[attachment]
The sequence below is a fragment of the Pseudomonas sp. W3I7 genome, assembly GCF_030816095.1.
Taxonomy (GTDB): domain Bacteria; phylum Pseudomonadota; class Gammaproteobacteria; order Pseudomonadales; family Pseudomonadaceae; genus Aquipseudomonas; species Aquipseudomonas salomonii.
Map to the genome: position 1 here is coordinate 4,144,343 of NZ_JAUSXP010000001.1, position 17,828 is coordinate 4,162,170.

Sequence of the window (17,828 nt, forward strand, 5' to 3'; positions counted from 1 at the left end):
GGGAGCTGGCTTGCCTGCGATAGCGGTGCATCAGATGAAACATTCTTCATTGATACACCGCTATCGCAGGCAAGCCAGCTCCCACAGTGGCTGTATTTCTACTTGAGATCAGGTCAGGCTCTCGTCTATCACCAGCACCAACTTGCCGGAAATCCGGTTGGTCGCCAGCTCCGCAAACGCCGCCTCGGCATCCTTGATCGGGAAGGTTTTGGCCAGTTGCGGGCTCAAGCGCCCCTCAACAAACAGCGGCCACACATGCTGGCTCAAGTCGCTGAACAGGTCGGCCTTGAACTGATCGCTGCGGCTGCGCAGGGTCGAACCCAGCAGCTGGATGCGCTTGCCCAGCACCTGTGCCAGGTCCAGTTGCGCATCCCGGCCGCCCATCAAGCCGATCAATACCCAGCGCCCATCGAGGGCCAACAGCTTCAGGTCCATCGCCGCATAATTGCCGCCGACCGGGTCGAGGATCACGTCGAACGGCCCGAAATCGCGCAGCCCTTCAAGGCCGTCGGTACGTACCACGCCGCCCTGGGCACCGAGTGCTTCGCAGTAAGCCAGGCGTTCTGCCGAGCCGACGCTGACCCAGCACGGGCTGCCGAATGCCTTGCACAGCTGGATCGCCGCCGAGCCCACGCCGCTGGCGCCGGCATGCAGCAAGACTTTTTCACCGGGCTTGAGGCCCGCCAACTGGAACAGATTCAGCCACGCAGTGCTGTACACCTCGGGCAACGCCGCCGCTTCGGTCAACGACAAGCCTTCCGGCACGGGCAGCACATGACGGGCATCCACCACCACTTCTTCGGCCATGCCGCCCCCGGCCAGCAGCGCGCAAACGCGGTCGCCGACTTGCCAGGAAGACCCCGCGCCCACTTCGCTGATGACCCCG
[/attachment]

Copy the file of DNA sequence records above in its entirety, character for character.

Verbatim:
The sequence below is a fragment of the Pseudomonas sp. W3I7 genome, assembly GCF_030816095.1.
Taxonomy (GTDB): domain Bacteria; phylum Pseudomonadota; class Gammaproteobacteria; order Pseudomonadales; family Pseudomonadaceae; genus Aquipseudomonas; species Aquipseudomonas salomonii.
Map to the genome: position 1 here is coordinate 4,144,343 of NZ_JAUSXP010000001.1, position 17,828 is coordinate 4,162,170.

Sequence of the window (17,828 nt, forward strand, 5' to 3'; positions counted from 1 at the left end):
GGGAGCTGGCTTGCCTGCGATAGCGGTGCATCAGATGAAACATTCTTCATTGATACACCGCTATCGCAGGCAAGCCAGCTCCCACAGTGGCTGTATTTCTACTTGAGATCAGGTCAGGCTCTCGTCTATCACCAGCACCAACTTGCCGGAAATCCGGTTGGTCGCCAGCTCCGCAAACGCCGCCTCGGCATCCTTGATCGGGAAGGTTTTGGCCAGTTGCGGGCTCAAGCGCCCCTCAACAAACAGCGGCCACACATGCTGGCTCAAGTCGCTGAACAGGTCGGCCTTGAACTGATCGCTGCGGCTGCGCAGGGTCGAACCCAGCAGCTGGATGCGCTTGCCCAGCACCTGTGCCAGGTCCAGTTGCGCATCCCGGCCGCCCATCAAGCCGATCAATACCCAGCGCCCATCGAGGGCCAACAGCTTCAGGTCCATCGCCGCATAATTGCCGCCGACCGGGTCGAGGATCACGTCGAACGGCCCGAAATCGCGCAGCCCTTCAAGGCCGTCGGTACGTACCACGCCGCCCTGGGCACCGAGTGCTTCGCAGTAAGCCAGGCGTTCTGCCGAGCCGACGCTGACCCAGCACGGGCTGCCGAATGCCTTGCACAGCTGGATCGCCGCCGAGCCCACGCCGCTGGCGCCGGCATGCAGCAAGACTTTTTCACCGGGCTTGAGGCCCGCCAACTGGAACAGATTCAGCCACGCAGTGCTGTACACCTCGGGCAACGCCGCCGCTTCGGTCAACGACAAGCCTTCCGGCACGGGCAGCACATGACGGGCATCCACCACCACTTCTTCGGCCATGCCGCCCCCGGCCAGCAGCGCGCAAACGCGGTCGCCGACTTGCCAGGAAGACCCCGCGCCCACTTCGCTGATGACCCCG